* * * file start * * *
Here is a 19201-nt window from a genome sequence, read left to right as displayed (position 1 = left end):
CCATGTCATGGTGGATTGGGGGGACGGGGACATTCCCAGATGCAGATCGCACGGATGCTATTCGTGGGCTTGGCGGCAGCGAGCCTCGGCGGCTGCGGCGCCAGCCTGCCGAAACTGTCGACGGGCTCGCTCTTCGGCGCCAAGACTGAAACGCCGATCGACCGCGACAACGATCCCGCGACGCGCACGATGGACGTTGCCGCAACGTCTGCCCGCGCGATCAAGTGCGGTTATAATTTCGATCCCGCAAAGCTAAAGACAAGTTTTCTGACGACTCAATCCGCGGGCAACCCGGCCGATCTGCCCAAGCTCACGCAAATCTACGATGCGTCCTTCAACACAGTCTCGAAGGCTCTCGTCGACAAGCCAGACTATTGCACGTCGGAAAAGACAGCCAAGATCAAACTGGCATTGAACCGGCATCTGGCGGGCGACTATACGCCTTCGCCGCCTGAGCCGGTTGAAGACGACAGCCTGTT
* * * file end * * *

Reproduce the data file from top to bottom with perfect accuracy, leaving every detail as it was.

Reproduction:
Here is a 19201-nt window from a genome sequence, read left to right as displayed (position 1 = left end):
CCATGTCATGGTGGATTGGGGGGACGGGGACATTCCCAGATGCAGATCGCACGGATGCTATTCGTGGGCTTGGCGGCAGCGAGCCTCGGCGGCTGCGGCGCCAGCCTGCCGAAACTGTCGACGGGCTCGCTCTTCGGCGCCAAGACTGAAACGCCGATCGACCGCGACAACGATCCCGCGACGCGCACGATGGACGTTGCCGCAACGTCTGCCCGCGCGATCAAGTGCGGTTATAATTTCGATCCCGCAAAGCTAAAGACAAGTTTTCTGACGACTCAATCCGCGGGCAACCCGGCCGATCTGCCCAAGCTCACGCAAATCTACGATGCGTCCTTCAACACAGTCTCGAAGGCTCTCGTCGACAAGCCAGACTATTGCACGTCGGAAAAGACAGCCAAGATCAAACTGGCATTGAACCGGCATCTGGCGGGCGACTATACGCCTTCGCCGCCTGAGCCGGTTGAAGACGACAGCCTGTT